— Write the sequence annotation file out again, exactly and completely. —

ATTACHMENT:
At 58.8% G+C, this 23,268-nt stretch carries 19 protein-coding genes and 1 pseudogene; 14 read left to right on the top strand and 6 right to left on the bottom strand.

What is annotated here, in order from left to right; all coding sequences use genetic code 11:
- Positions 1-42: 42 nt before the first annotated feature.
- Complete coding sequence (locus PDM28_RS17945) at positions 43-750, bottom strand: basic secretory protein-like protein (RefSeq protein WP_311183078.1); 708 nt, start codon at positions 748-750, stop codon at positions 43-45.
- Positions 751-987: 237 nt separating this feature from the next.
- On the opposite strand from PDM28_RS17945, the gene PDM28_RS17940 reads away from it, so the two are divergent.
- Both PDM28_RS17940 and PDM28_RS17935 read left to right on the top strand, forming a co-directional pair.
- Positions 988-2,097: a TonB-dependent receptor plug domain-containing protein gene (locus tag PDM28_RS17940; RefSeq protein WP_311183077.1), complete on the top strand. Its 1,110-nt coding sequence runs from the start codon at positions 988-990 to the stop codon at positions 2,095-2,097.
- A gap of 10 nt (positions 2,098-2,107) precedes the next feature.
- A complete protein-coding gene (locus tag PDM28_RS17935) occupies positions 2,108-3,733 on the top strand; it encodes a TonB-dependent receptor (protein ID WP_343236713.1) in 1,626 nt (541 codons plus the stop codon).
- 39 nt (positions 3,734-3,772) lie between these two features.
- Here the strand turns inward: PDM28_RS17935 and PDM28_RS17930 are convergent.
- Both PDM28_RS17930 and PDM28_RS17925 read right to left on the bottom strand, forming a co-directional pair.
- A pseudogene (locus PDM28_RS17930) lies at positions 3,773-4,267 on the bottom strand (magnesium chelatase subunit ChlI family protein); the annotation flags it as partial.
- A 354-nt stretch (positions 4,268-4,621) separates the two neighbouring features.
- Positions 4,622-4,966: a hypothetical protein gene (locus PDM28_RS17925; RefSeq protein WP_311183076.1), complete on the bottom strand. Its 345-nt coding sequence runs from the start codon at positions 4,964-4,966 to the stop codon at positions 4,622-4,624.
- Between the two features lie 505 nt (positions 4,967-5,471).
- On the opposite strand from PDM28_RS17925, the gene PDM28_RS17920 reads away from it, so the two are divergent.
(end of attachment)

At 58.8% G+C, this 23,268-nt stretch carries 19 protein-coding genes and 1 pseudogene; 14 read left to right on the top strand and 6 right to left on the bottom strand.

What is annotated here, in order from left to right; all coding sequences use genetic code 11:
- Positions 1-42: 42 nt before the first annotated feature.
- Complete coding sequence (locus PDM28_RS17945) at positions 43-750, bottom strand: basic secretory protein-like protein (RefSeq protein WP_311183078.1); 708 nt, start codon at positions 748-750, stop codon at positions 43-45.
- Positions 751-987: 237 nt separating this feature from the next.
- On the opposite strand from PDM28_RS17945, the gene PDM28_RS17940 reads away from it, so the two are divergent.
- Both PDM28_RS17940 and PDM28_RS17935 read left to right on the top strand, forming a co-directional pair.
- Positions 988-2,097: a TonB-dependent receptor plug domain-containing protein gene (locus tag PDM28_RS17940; RefSeq protein WP_311183077.1), complete on the top strand. Its 1,110-nt coding sequence runs from the start codon at positions 988-990 to the stop codon at positions 2,095-2,097.
- A gap of 10 nt (positions 2,098-2,107) precedes the next feature.
- A complete protein-coding gene (locus tag PDM28_RS17935) occupies positions 2,108-3,733 on the top strand; it encodes a TonB-dependent receptor (protein ID WP_343236713.1) in 1,626 nt (541 codons plus the stop codon).
- 39 nt (positions 3,734-3,772) lie between these two features.
- Here the strand turns inward: PDM28_RS17935 and PDM28_RS17930 are convergent.
- Both PDM28_RS17930 and PDM28_RS17925 read right to left on the bottom strand, forming a co-directional pair.
- A pseudogene (locus PDM28_RS17930) lies at positions 3,773-4,267 on the bottom strand (magnesium chelatase subunit ChlI family protein); the annotation flags it as partial.
- A 354-nt stretch (positions 4,268-4,621) separates the two neighbouring features.
- Positions 4,622-4,966: a hypothetical protein gene (locus PDM28_RS17925; RefSeq protein WP_311183076.1), complete on the bottom strand. Its 345-nt coding sequence runs from the start codon at positions 4,964-4,966 to the stop codon at positions 4,622-4,624.
- Between the two features lie 505 nt (positions 4,967-5,471).
- On the opposite strand from PDM28_RS17925, the gene PDM28_RS17920 reads away from it, so the two are divergent.